Arizona Women's Basketball

Dancing again: Barnes rekindles hope of program 16 years after Arizona’s last NCAA Tourney

The last time Arizona was in the NCAA tournament was on March 22, 2005, when senior guard Dee-Dee Wheeler led ninth-seeded Arizona with 13 points in a 76-43 loss to No. 1 seed LSU in a second-round game in Knoxville, Tenn.

Wheeler is now the director of athletics for the Tucson Unified School District.

The late, great Shawntinice Polk added 10 points with five rebounds against LSU. She sadly passed away suddenly almost six months later, on Sept. 26, 2005, when a pulmonary blood clot lodged in one of her lungs.

Can you name the other starters for that 2004-05 team, which was the last team with a winning record (20-12 overall) under legendary coach Joan Bonvicini? It may jog the memory because women’s basketball at Arizona and elsewhere was just starting to develop a following then.

Natalie Jones, Danielle Adefeso and Jessica Arnold were the other starters on Arizona’s seventh team to make the NCAA tournament field. The Wildcats achieved that many trips to March Madness under Bonvicini in only a nine-year span from 1996-97 to 2004-05.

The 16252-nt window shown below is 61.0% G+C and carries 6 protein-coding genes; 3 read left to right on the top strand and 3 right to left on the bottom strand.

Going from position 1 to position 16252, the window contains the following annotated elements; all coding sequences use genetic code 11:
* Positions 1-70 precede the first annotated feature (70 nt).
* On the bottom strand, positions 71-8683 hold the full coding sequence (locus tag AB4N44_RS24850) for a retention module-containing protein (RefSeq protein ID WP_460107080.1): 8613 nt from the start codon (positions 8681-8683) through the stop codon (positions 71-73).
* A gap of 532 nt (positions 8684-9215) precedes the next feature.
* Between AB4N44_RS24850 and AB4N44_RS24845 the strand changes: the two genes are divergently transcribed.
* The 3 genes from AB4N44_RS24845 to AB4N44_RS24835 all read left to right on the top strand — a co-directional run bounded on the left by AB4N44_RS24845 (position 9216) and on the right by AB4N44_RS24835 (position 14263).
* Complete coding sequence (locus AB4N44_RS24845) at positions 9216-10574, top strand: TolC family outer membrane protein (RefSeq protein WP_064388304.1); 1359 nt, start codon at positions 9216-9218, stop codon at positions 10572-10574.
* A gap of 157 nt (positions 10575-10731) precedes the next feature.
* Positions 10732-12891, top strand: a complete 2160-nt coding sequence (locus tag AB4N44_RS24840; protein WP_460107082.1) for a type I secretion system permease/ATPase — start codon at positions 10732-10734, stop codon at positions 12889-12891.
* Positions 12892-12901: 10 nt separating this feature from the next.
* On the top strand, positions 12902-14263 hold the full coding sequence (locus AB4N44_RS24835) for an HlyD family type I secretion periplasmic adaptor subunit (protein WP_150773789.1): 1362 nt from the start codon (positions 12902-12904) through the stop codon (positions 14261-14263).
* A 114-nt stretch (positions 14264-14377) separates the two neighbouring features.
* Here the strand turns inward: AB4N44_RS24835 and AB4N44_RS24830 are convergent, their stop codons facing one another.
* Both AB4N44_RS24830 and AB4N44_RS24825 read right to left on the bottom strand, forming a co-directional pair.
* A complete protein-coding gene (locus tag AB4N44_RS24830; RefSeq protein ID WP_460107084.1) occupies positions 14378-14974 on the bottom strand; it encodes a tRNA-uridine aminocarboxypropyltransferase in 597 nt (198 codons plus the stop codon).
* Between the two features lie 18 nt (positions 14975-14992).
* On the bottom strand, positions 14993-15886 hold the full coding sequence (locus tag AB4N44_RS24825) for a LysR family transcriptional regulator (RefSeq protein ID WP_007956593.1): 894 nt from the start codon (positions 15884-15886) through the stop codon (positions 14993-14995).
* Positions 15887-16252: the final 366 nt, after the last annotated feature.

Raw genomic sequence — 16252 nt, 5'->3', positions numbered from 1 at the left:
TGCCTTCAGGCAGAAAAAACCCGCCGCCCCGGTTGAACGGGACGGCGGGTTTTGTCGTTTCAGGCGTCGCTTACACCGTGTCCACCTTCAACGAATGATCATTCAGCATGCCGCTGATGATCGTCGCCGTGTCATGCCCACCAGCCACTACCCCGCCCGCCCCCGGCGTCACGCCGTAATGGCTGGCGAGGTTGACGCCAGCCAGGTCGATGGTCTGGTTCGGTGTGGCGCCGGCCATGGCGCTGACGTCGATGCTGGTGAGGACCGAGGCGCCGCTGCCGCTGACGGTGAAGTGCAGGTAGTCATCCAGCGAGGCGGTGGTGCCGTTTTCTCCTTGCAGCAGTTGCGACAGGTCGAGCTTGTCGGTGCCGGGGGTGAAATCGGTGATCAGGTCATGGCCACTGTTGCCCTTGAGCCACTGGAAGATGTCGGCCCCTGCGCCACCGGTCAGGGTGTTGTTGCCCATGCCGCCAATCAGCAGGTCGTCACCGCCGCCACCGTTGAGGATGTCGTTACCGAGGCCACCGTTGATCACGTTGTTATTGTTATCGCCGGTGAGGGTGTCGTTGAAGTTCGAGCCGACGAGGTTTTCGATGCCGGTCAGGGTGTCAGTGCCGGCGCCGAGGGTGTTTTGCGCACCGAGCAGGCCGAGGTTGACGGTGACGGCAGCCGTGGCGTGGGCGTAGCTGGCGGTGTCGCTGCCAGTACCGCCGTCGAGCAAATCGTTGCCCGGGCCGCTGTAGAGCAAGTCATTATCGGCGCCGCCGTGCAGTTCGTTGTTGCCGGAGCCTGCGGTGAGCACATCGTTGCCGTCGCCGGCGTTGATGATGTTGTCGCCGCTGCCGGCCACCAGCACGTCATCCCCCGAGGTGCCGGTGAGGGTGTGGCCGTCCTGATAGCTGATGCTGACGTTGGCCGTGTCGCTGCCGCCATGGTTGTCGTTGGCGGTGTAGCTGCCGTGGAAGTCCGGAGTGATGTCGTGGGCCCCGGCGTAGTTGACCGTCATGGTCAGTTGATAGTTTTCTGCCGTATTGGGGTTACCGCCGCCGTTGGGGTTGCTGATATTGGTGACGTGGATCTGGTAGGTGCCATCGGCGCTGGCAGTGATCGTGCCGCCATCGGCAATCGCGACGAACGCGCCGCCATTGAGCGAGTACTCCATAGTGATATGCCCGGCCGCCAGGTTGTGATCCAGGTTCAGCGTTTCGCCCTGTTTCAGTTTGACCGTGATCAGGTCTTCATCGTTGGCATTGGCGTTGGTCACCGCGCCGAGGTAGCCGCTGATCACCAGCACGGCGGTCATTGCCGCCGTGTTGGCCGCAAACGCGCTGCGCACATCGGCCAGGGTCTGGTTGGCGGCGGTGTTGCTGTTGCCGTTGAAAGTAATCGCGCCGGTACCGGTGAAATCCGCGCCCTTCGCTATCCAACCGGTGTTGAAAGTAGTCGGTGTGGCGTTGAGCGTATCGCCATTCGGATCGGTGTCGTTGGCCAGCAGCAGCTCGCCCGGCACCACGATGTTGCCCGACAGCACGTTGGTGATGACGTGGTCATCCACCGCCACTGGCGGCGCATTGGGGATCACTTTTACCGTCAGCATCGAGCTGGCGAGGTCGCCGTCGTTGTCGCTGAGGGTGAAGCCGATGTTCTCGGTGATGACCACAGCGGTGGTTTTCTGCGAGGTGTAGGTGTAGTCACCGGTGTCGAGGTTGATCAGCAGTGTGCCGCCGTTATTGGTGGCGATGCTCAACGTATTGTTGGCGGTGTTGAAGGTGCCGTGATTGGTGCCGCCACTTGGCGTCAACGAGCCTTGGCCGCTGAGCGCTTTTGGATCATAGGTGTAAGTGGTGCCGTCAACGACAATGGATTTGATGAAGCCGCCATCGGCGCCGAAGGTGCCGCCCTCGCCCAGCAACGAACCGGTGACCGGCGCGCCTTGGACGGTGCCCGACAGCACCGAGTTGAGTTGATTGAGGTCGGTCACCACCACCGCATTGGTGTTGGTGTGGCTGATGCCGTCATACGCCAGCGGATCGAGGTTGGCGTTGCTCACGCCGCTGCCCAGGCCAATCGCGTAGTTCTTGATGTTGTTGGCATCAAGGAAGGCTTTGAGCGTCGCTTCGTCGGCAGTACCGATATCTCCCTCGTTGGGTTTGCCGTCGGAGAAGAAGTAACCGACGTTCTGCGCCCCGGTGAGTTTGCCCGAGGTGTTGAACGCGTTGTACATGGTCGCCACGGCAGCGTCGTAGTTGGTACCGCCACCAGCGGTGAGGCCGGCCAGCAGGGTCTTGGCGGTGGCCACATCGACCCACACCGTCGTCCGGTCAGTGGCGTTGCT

The last time Arizona played in the NCAA tournament 16 years ago Shawntinice Polk was one of Arizona’s top players (Tucson Citizen photo)

Back in 2005, Adia Barnes was seven years removed from her Wildcat career and playing professionally in Mersin, Turkey, one season after she tore her ACL and was part of the Seattle Storm’s WNBA championship team.

“That’s crazy. I was playing pro in Turkey of all places,” said Barnes, who played in Europe during the winter and in the WNBA in the summer during her first six years as a pro and then played seven more seasons only overseas.

“If you asked when I was in college if would I play overseas, I would have said, ‘Not for a zillion dollars — not a billion, but a zillion dollars.’ I would have said, ‘No way.’ And then I ended up 13 years overseas. If you would have asked me if I would ever live in Russia or Ukraine or Turkey, I would have said, ‘No way.’ And I was loving it overseas. You couldn’t get me home.”